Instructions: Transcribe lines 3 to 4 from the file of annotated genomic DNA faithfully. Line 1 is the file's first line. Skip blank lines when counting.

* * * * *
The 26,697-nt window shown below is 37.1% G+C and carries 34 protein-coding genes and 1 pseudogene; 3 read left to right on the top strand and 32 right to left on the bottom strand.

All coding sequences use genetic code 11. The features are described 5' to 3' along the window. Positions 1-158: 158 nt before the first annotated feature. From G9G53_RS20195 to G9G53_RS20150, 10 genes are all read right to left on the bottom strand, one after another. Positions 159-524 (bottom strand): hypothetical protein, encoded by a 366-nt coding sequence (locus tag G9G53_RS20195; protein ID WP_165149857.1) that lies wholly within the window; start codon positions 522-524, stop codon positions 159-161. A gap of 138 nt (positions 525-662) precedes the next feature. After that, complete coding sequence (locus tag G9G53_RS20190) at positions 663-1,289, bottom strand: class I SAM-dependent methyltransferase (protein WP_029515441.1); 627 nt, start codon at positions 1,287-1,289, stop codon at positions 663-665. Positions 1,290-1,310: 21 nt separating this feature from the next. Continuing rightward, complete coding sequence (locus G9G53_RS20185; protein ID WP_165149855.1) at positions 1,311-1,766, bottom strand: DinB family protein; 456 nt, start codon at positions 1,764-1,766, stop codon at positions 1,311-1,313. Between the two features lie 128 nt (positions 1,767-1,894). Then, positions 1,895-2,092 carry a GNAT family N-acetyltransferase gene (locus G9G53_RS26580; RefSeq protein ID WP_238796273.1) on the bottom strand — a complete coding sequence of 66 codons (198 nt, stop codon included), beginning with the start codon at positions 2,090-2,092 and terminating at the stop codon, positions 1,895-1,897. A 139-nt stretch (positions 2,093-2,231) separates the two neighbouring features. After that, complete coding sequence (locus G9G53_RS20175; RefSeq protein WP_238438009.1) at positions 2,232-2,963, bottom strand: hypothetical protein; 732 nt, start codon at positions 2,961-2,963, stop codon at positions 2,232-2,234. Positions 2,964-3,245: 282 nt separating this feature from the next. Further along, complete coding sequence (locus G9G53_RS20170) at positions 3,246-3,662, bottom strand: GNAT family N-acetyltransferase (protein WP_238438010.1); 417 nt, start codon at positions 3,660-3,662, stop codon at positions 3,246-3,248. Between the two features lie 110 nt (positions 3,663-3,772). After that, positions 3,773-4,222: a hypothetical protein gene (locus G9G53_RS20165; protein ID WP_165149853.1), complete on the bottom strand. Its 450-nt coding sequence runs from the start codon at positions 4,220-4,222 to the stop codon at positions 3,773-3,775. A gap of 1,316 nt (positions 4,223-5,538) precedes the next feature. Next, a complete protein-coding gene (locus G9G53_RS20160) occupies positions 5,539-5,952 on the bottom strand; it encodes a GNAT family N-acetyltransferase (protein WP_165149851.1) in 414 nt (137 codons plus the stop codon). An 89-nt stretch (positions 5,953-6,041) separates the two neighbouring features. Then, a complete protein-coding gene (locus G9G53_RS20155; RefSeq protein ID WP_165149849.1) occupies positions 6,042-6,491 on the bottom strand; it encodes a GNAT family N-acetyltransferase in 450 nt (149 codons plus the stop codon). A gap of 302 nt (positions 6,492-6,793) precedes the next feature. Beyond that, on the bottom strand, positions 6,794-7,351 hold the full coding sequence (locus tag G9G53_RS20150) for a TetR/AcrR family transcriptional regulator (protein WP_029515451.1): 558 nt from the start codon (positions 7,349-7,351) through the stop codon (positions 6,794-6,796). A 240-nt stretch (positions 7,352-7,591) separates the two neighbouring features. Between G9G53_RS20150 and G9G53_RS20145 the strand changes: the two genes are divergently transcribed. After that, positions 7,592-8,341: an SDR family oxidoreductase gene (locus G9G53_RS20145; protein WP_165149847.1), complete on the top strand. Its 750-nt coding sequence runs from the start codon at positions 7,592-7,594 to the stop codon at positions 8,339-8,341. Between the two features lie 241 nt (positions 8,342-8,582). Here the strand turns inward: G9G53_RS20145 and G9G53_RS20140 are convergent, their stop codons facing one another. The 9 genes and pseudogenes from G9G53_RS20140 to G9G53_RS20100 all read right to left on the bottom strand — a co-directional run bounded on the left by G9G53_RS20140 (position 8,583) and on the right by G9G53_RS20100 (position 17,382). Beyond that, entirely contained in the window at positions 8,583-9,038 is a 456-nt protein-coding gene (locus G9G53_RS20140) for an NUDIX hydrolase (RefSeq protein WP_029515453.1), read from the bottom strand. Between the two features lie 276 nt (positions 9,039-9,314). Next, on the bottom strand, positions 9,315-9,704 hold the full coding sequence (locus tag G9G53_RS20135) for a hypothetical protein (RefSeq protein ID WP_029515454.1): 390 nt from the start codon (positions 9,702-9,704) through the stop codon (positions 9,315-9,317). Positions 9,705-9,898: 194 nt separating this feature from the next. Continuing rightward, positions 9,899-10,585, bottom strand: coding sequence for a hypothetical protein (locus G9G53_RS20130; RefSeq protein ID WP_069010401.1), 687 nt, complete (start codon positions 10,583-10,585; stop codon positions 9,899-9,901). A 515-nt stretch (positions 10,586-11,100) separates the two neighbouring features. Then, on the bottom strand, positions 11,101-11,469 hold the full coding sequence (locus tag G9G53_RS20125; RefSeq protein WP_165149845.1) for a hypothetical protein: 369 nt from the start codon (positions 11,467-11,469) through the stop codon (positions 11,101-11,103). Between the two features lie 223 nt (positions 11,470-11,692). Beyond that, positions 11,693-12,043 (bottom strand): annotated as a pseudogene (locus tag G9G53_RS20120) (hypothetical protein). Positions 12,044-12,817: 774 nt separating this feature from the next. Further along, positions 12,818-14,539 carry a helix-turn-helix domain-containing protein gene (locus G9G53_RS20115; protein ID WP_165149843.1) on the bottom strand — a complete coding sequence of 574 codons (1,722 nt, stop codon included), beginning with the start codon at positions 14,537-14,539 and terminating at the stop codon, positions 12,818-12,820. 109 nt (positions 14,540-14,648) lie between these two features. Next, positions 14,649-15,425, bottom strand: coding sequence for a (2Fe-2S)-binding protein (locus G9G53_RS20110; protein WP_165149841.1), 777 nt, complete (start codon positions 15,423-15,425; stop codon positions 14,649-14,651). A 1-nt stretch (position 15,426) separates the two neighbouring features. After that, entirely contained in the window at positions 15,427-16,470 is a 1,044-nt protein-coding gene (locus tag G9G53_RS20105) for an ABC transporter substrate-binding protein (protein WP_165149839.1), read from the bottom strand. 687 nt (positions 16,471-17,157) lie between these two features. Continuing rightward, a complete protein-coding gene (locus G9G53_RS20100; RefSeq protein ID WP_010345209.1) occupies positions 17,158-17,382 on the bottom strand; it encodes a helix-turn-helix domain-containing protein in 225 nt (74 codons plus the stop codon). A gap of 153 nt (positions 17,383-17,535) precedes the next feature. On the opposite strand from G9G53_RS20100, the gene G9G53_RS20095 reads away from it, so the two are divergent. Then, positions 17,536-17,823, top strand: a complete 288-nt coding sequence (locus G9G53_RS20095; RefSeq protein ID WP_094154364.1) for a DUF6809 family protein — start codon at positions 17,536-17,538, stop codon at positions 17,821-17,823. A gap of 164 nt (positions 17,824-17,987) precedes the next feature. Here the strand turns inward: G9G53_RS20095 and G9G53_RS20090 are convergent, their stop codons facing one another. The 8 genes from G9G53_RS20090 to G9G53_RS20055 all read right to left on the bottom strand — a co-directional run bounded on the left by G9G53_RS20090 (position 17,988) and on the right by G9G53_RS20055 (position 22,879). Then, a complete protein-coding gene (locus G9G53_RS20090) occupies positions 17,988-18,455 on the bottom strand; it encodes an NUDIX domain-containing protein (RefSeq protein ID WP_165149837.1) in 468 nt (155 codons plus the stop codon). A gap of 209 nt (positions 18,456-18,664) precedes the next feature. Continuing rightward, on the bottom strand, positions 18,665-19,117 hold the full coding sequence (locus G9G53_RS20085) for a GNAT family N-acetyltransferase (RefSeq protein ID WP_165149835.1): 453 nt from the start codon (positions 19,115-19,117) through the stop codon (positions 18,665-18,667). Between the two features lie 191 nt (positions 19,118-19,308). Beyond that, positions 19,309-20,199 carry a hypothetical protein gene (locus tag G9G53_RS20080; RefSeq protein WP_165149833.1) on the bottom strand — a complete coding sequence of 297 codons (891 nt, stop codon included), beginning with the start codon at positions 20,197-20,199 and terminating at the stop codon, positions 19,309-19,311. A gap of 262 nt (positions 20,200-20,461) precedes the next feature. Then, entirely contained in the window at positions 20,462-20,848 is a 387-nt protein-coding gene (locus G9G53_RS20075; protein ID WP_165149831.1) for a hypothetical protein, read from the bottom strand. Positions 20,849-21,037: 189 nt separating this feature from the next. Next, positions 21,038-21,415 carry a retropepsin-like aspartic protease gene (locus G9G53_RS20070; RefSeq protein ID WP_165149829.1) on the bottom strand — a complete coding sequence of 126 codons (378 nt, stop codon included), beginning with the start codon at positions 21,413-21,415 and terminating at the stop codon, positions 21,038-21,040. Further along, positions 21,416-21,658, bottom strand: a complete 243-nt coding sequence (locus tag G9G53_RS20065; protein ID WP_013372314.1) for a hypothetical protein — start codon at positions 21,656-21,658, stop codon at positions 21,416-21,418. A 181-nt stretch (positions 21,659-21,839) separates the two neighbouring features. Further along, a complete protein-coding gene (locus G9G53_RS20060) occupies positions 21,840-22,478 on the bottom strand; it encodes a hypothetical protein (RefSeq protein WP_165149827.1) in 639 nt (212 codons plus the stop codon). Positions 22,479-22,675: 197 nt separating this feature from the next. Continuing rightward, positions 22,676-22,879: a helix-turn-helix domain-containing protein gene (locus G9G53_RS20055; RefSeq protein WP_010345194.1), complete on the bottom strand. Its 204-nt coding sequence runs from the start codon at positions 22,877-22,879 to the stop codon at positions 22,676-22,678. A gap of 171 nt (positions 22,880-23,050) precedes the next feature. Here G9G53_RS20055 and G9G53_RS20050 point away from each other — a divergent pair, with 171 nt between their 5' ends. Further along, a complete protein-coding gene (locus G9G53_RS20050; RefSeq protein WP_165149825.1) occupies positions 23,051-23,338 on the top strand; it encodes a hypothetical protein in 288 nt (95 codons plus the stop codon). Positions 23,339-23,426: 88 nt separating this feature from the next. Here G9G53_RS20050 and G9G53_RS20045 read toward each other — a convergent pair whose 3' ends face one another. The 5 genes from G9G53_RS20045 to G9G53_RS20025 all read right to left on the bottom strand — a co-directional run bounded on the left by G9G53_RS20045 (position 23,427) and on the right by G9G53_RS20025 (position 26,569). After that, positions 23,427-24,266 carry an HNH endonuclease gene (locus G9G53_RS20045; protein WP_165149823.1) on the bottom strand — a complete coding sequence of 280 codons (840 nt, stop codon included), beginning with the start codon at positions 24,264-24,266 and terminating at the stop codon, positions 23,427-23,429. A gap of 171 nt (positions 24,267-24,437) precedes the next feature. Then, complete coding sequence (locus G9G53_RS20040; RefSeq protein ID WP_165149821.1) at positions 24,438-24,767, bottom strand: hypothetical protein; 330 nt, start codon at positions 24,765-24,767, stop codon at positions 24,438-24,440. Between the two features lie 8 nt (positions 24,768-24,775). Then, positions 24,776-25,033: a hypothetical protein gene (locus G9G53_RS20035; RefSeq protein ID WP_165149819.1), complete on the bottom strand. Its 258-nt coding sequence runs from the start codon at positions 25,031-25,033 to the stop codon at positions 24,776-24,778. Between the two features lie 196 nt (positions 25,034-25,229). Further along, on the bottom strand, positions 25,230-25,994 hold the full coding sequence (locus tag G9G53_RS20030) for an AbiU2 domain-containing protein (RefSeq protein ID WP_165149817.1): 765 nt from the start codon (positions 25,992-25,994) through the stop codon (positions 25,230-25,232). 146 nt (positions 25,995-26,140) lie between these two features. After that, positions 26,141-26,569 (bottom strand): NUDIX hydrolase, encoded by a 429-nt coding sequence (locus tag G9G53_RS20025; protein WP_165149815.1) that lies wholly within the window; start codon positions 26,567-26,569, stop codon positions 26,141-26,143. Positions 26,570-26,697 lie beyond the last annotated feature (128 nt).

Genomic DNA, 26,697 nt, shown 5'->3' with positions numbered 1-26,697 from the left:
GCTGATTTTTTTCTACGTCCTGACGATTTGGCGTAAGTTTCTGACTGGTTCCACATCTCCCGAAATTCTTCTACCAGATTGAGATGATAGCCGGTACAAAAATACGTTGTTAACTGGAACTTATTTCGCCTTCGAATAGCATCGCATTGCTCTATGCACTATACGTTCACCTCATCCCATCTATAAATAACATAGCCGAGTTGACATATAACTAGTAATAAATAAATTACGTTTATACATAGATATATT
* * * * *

Genomic DNA, 26,697 nt, shown 5'->3' with positions numbered 1-26,697 from the left:
GCTGATTTTTTTCTACGTCCTGACGATTTGGCGTAAGTTTCTGACTGGTTCCACATCTCCCGAAATTCTTCTACCAGATTGAGATGATAGCCGGTACAAAAATACGTTGTTAACTGGAACTTATTTCGCCTTCGAATAGCATCGCATTGCTCTATGCACTATACGTTCACCTCATCCCATCTATAAATAACATAGCCGAGTTGACATATAACTAGTAATAAATAAATTACGTTTATACATAGATATATT